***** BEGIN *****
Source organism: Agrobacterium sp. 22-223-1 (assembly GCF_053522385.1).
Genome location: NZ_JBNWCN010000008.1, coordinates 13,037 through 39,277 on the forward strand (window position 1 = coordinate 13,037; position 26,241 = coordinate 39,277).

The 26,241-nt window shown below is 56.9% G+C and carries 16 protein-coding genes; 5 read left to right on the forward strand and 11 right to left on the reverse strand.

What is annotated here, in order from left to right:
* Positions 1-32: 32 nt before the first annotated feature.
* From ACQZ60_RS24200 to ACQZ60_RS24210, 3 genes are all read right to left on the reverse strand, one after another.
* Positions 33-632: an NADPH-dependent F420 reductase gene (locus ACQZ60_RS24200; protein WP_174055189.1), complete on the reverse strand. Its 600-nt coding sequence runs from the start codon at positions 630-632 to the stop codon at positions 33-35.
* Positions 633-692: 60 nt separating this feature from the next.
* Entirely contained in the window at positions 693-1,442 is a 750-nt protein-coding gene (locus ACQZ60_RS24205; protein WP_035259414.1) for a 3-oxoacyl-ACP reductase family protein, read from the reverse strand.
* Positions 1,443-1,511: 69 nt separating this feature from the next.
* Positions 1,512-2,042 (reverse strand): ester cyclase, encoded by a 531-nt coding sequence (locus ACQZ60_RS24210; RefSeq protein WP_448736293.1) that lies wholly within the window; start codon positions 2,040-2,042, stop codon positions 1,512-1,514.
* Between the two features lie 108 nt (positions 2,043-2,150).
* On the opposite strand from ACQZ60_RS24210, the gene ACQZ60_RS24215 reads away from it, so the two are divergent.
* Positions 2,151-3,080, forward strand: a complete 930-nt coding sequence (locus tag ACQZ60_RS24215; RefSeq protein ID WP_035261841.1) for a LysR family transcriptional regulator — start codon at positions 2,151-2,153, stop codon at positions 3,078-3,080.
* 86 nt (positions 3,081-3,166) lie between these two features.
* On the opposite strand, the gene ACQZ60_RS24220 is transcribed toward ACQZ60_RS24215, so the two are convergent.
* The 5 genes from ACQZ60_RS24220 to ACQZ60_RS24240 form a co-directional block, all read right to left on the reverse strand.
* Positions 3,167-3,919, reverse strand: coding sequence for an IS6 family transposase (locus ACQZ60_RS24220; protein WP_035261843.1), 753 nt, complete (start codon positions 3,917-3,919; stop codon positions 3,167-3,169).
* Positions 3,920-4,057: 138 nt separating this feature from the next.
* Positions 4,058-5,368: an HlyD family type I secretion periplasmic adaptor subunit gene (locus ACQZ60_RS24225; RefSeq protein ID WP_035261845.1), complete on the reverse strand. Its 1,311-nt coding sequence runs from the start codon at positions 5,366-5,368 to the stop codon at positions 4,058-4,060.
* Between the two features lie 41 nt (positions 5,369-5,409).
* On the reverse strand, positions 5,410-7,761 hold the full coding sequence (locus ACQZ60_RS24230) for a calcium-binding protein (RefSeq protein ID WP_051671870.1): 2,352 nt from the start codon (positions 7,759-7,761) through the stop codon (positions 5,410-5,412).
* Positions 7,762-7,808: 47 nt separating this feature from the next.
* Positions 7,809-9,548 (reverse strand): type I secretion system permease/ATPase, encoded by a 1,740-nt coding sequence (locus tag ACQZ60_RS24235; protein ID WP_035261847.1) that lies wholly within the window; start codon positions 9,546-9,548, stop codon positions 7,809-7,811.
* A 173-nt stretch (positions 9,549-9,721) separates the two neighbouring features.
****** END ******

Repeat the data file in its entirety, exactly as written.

Source organism: Agrobacterium sp. 22-223-1 (assembly GCF_053522385.1).
Genome location: NZ_JBNWCN010000008.1, coordinates 13,037 through 39,277 on the forward strand (window position 1 = coordinate 13,037; position 26,241 = coordinate 39,277).

The 26,241-nt window shown below is 56.9% G+C and carries 16 protein-coding genes; 5 read left to right on the forward strand and 11 right to left on the reverse strand.

What is annotated here, in order from left to right:
* Positions 1-32: 32 nt before the first annotated feature.
* From ACQZ60_RS24200 to ACQZ60_RS24210, 3 genes are all read right to left on the reverse strand, one after another.
* Positions 33-632: an NADPH-dependent F420 reductase gene (locus ACQZ60_RS24200; protein WP_174055189.1), complete on the reverse strand. Its 600-nt coding sequence runs from the start codon at positions 630-632 to the stop codon at positions 33-35.
* Positions 633-692: 60 nt separating this feature from the next.
* Entirely contained in the window at positions 693-1,442 is a 750-nt protein-coding gene (locus ACQZ60_RS24205; protein WP_035259414.1) for a 3-oxoacyl-ACP reductase family protein, read from the reverse strand.
* Positions 1,443-1,511: 69 nt separating this feature from the next.
* Positions 1,512-2,042 (reverse strand): ester cyclase, encoded by a 531-nt coding sequence (locus ACQZ60_RS24210; RefSeq protein WP_448736293.1) that lies wholly within the window; start codon positions 2,040-2,042, stop codon positions 1,512-1,514.
* Between the two features lie 108 nt (positions 2,043-2,150).
* On the opposite strand from ACQZ60_RS24210, the gene ACQZ60_RS24215 reads away from it, so the two are divergent.
* Positions 2,151-3,080, forward strand: a complete 930-nt coding sequence (locus tag ACQZ60_RS24215; RefSeq protein ID WP_035261841.1) for a LysR family transcriptional regulator — start codon at positions 2,151-2,153, stop codon at positions 3,078-3,080.
* 86 nt (positions 3,081-3,166) lie between these two features.
* On the opposite strand, the gene ACQZ60_RS24220 is transcribed toward ACQZ60_RS24215, so the two are convergent.
* The 5 genes from ACQZ60_RS24220 to ACQZ60_RS24240 form a co-directional block, all read right to left on the reverse strand.
* Positions 3,167-3,919, reverse strand: coding sequence for an IS6 family transposase (locus ACQZ60_RS24220; protein WP_035261843.1), 753 nt, complete (start codon positions 3,917-3,919; stop codon positions 3,167-3,169).
* Positions 3,920-4,057: 138 nt separating this feature from the next.
* Positions 4,058-5,368: an HlyD family type I secretion periplasmic adaptor subunit gene (locus ACQZ60_RS24225; RefSeq protein ID WP_035261845.1), complete on the reverse strand. Its 1,311-nt coding sequence runs from the start codon at positions 5,366-5,368 to the stop codon at positions 4,058-4,060.
* Between the two features lie 41 nt (positions 5,369-5,409).
* On the reverse strand, positions 5,410-7,761 hold the full coding sequence (locus ACQZ60_RS24230) for a calcium-binding protein (RefSeq protein ID WP_051671870.1): 2,352 nt from the start codon (positions 7,759-7,761) through the stop codon (positions 5,410-5,412).
* Positions 7,762-7,808: 47 nt separating this feature from the next.
* Positions 7,809-9,548 (reverse strand): type I secretion system permease/ATPase, encoded by a 1,740-nt coding sequence (locus tag ACQZ60_RS24235; protein ID WP_035261847.1) that lies wholly within the window; start codon positions 9,546-9,548, stop codon positions 7,809-7,811.
* A 173-nt stretch (positions 9,549-9,721) separates the two neighbouring features.